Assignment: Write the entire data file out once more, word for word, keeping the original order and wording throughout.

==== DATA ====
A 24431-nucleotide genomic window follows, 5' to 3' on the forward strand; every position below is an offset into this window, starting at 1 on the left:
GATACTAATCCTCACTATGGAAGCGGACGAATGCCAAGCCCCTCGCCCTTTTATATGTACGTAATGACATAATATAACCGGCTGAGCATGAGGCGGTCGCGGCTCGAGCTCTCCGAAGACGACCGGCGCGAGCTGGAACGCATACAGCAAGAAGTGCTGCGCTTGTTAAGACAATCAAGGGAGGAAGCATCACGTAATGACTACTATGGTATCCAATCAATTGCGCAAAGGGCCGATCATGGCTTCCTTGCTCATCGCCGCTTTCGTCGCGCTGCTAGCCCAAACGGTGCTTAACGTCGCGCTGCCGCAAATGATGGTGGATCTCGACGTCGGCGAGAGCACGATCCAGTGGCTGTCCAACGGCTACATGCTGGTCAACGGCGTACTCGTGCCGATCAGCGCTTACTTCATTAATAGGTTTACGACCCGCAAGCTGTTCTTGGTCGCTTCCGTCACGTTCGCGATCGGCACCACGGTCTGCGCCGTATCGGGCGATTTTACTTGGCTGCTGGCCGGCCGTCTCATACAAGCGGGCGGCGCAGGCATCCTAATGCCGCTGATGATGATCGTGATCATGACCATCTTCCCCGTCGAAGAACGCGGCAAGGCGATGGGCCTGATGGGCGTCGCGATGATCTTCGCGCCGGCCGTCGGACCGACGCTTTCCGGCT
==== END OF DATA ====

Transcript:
A 24431-nucleotide genomic window follows, 5' to 3' on the forward strand; every position below is an offset into this window, starting at 1 on the left:
GATACTAATCCTCACTATGGAAGCGGACGAATGCCAAGCCCCTCGCCCTTTTATATGTACGTAATGACATAATATAACCGGCTGAGCATGAGGCGGTCGCGGCTCGAGCTCTCCGAAGACGACCGGCGCGAGCTGGAACGCATACAGCAAGAAGTGCTGCGCTTGTTAAGACAATCAAGGGAGGAAGCATCACGTAATGACTACTATGGTATCCAATCAATTGCGCAAAGGGCCGATCATGGCTTCCTTGCTCATCGCCGCTTTCGTCGCGCTGCTAGCCCAAACGGTGCTTAACGTCGCGCTGCCGCAAATGATGGTGGATCTCGACGTCGGCGAGAGCACGATCCAGTGGCTGTCCAACGGCTACATGCTGGTCAACGGCGTACTCGTGCCGATCAGCGCTTACTTCATTAATAGGTTTACGACCCGCAAGCTGTTCTTGGTCGCTTCCGTCACGTTCGCGATCGGCACCACGGTCTGCGCCGTATCGGGCGATTTTACTTGGCTGCTGGCCGGCCGTCTCATACAAGCGGGCGGCGCAGGCATCCTAATGCCGCTGATGATGATCGTGATCATGACCATCTTCCCCGTCGAAGAACGCGGCAAGGCGATGGGCCTGATGGGCGTCGCGATGATCTTCGCGCCGGCCGTCGGACCGACGCTTTCCGGCT